China Urges Stocking Up Ahead of Winter, Prompting Worries Online
(Bloomberg) -- A statement from China’s government urging local authorities to ensure there was adequate food supply during the winter and encouraging people to stock up on some essentials prompted concerned talk online, with people linking it with the widening coronavirus outbreak, a forecast cold snap, or even rising tensions with Taiwan.
The Ministry of Commerce urged local authorities to stabilize prices and ensure supplies of daily necessities including vegetables this winter and next spring, according to a statement Monday evening. Chinese households were also encouraged to stock up on a certain amount of daily necessities in preparation for the winter months or emergencies.
The notice was similar to one released in September before the week of holidays at the start of October, which told local governments to ensure food supplies and stable prices during the break. Even so, this new appeal sparked speculation that it’s linked to a widening coronavirus outbreak which has prompted a new round of lockdowns and travel restrictions after it spread to over half the mainland’s provinces.
The topic “Ministry of Commerce encourages households to stockpile daily necessities as needed” had over 17 million views on Weibo, China’s Twitter-like social platform, and more than 5,000 people had commented on it as of 1:45 p.m. Tuesday, Beijing time. By 6:13 p.m. views had risen to more than 43 million although the number of comments had fallen to 4,809.
A number of the comments speculated the request to stock food must be linked to plans for an attack on Taiwan. One of the comments mentioning Taiwan seen earlier in the day was no longer able to be viewed in the evening.
There was also concern that extreme weather could affect vegetable production and transportation. Wholesale vegetable prices had already soared in recent weeks, costing more than meat in some cases, after heavy rains drenched major producing regions in the north and flooded the top growing province of Shandong.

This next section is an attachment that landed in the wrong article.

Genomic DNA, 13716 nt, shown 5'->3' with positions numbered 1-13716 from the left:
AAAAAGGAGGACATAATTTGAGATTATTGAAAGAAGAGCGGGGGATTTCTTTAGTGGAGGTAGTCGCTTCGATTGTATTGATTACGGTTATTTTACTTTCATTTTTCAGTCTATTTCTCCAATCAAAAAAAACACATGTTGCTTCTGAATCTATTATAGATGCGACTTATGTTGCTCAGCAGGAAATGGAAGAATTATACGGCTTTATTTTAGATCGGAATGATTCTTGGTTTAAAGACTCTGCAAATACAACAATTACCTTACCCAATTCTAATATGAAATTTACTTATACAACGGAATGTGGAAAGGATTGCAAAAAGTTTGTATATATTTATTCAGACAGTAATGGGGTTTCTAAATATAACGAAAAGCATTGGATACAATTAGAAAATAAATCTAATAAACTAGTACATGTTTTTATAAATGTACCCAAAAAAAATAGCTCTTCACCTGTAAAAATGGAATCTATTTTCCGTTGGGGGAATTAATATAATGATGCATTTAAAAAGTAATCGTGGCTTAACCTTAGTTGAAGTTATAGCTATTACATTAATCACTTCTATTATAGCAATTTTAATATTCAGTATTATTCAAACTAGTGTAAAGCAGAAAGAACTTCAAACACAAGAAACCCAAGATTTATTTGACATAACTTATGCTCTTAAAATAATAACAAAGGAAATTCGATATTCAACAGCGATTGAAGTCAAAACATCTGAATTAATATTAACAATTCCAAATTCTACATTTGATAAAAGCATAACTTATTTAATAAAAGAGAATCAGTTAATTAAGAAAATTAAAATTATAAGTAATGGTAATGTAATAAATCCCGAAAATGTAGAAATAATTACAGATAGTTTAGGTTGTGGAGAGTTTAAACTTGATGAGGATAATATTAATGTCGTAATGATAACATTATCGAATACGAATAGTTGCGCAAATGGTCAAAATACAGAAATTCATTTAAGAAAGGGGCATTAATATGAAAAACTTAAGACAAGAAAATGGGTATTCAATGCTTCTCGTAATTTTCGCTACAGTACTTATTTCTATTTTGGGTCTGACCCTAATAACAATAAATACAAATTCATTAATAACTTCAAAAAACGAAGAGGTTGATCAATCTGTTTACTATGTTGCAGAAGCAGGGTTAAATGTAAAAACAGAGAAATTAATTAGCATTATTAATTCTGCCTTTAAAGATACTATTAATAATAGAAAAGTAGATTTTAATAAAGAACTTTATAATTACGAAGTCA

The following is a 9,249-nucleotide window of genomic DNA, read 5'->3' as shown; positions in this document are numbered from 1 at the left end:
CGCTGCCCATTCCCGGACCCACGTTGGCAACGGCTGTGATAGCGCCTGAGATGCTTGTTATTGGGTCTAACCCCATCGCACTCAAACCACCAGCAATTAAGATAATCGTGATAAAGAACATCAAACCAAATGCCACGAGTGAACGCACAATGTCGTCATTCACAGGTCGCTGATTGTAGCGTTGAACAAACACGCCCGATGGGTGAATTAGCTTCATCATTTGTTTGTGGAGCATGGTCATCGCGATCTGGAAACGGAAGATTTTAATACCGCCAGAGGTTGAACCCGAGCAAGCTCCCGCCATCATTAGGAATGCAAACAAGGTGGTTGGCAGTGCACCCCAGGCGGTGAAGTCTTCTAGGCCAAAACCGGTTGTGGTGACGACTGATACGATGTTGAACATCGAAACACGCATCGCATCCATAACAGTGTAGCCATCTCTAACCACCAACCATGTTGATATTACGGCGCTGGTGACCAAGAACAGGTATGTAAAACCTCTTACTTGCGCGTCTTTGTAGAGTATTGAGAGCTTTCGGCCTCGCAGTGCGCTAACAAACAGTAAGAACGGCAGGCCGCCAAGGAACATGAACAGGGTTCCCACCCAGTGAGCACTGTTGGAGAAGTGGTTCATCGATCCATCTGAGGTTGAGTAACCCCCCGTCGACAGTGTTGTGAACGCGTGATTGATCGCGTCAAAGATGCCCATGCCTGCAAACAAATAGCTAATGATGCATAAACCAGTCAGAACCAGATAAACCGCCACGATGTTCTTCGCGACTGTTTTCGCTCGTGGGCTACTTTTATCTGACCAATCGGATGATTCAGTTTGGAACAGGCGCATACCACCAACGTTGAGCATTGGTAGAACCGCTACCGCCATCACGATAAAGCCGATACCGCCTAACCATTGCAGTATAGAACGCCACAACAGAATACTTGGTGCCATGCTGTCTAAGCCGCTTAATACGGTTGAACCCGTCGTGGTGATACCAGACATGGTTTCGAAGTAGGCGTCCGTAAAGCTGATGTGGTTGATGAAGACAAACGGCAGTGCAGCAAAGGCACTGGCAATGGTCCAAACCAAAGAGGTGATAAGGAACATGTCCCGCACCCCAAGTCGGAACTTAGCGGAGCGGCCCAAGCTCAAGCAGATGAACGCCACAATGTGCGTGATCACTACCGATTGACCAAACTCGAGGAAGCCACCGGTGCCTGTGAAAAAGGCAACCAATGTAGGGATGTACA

In response to the online speculation, a Ministry of Commerce official tried to calm concerns. “The supply of daily necessities is sufficient everywhere and the supply should be fully guaranteed,” Zhu Xiaoliang, a senior official at the Ministry of Commerce, said in an interview with state broadcaster CCTV.
Earlier in the day, the state media Economic Daily put out a report saying that people shouldn’t over-think or become anxious about the original MOFCOM statement. It argued that the call to stock up on food was so people would be prepared if they had to quarantine at home during the current outbreak.
Shares of food manufacturers surged in mainland China and Hong Kong on the news, with Fu Jian Anjoy Foods Co. jumping as much as 9.2%. Noodle maker Chen Ke Ming Food Manufacturing Co. rose almost 10% at one point, while Toly Bread Co. advanced at much as 6.5%.
China’s bracing for a cold snap this week, with temperatures in some regions forecast to fall by as much as 15 degrees Celsius. Vegetable prices typically rise when the temperature drops in winter and supply is unable to catch up with increasing demand before the Lunar New Year holiday.
The Monday statement told local commerce departments to coordinate more to improve local and inter-provincial supply chains for vegetables and also to strengthen monitoring of the prices of key staples such as vegetables and meat.
Major agricultural distributors were encouraged to sign long-term contracts with producers, while provinces in both southern and northern China were told to improve their vegetable reserve systems and also release meat and vegetables from the reserves in a timely manner to replenish supplies.
The call to stock up on food comes less than two weeks after a different government department told companies not to hoard food.
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With assistance from Bloomberg